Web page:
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Health official: State may avoid mosquito surge

While other Southeastern states are warning residents of apossible surge in the mosquito population – and the greaterpotential for a West Nile crisis, Mississippi health officials saythere is no indication of such a danger here.

“I have not had anything reported to me,” said Dr. MillsMcNeill, state epidemiologist with the Mississippi Department ofHealth.

The species of mosquito that most commonly carries the West Nilevirus breeds in quiet, standing water. Some officials worry theheavy rainfall that has deluged the South in recent weeks couldcreate an optimum breeding ground.

However, McNeill said the amount of rainfall is not assignificant as its timing. High rainfall amounts would need tooccur at the appropriate time of the mosquito’s breeding cycle tohave a great affect, he said.

“It is reasonable to expect that if we’re getting a lot of rainwe could reasonably expect to see more mosquitoes because there ismore of a chance of that rainfall occurring at the appropriatetime,” McNeill said. “But we haven’t had any indication ofthat.”

Regardless of whether there is an increase in the mosquitopopulation or not, he said, it is wise for Mississippians tocontinue to take precautions to avoid the insects’ bites.

Those precautions include wearing long-sleeve shirts and fullpants and repellent with DEET and, when possible, avoiding beingoutside from dusk to dawn, when mosquitoes are most active.

An important element of protection from mosquitoes is theremoval of potential breeding areas near the home. Mosquitoes canbreed in areas as small as standing water in a bottle cap, McNeillsaid. He recommended unclogging drain gutters, draining flowerpotsand changing water in bird baths weekly.

“Anything we can do to eliminate potential breeding sitesobviously lowers the risk,” he said.

Mosquito season usually begins in late March and lasts throughthe first freeze with the peak period coming in late summer andfall.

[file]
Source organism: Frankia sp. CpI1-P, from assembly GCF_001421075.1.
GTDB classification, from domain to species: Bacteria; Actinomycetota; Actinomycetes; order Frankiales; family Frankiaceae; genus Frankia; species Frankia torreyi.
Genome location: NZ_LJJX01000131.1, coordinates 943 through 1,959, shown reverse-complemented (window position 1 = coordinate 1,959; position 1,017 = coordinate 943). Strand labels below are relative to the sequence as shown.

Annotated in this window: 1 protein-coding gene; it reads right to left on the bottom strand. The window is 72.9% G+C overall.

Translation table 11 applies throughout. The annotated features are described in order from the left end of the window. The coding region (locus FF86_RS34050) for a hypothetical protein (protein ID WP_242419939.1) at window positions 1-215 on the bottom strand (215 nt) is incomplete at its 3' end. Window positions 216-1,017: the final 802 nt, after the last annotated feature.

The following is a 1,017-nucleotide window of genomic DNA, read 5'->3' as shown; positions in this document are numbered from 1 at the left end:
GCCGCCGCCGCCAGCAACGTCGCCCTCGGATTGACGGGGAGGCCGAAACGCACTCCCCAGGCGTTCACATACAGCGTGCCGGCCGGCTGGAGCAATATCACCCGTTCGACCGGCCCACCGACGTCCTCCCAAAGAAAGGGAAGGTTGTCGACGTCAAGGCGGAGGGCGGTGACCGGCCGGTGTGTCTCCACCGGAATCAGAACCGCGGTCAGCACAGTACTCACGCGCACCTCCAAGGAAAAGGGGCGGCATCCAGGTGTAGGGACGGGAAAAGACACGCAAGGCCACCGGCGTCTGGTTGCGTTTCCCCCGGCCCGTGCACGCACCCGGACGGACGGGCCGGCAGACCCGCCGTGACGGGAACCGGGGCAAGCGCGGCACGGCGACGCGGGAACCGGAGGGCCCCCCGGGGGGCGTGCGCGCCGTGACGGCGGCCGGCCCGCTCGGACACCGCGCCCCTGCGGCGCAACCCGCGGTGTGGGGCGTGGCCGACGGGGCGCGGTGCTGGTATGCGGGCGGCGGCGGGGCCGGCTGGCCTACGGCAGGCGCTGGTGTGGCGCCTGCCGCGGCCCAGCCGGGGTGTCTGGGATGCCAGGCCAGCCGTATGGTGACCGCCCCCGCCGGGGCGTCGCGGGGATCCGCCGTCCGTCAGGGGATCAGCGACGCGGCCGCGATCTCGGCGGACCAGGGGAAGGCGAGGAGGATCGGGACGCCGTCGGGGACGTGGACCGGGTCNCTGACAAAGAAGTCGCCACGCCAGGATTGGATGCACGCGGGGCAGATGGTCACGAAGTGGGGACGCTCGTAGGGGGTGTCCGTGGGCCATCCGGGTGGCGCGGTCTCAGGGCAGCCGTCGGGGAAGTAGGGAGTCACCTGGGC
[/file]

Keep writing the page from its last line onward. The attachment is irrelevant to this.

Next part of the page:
The only case of West Nile so far this year was reported in abird from Covington County in March. The first human case last yearwas reported in June.

Once a virus like West Nile enters an area, it is generallythere to stay, McNeill said.

“We’ve had to learn with other mosquito-borne and tick-bornediseases in our state, and this one isn’t any different,” hesaid.

The trend in Mississippi has been for decreasing cases to appeareach year, but in “some states the statistics may increasesporadically. This trend is very encouraging, and we certainly hopethis decline continues.”

The first cases of West Nile in Mississippi were reported among25 horses and three birds in 2001.

The virus escalated in 2002 as it swept westward across theUnited States. In Mississippi alone, there were 193 human cases ofWest Nile with 12 deaths that year. An additional 323 horses and343 birds were confirmed to have the virus.

Public awareness of the virus led to a decline in 2003, McNeillsaid, but there were still 83 confirmed human cases in the stateresulting in two deaths. Animal cases also decreased to 143 inhorses and 111 in birds.

The number of cases in Mississippi continued to fall last yearwith only 52 human cases reported. However, the number of humandeaths rose to four. Forty horses and 90 birds were confirmed tohave the virus.

There is no cure for the virus. Initial symptoms areflulike.

“We encourage people to continue using personal protectivemeasures,” McNeill said. “Although the risk of getting West Nile issmall, it can be further reduced by taking those precautions.”

Only a handful of West Nile cases have ever been confirmed inLincoln County, but one death has been attributed to complicationsfrom the virus.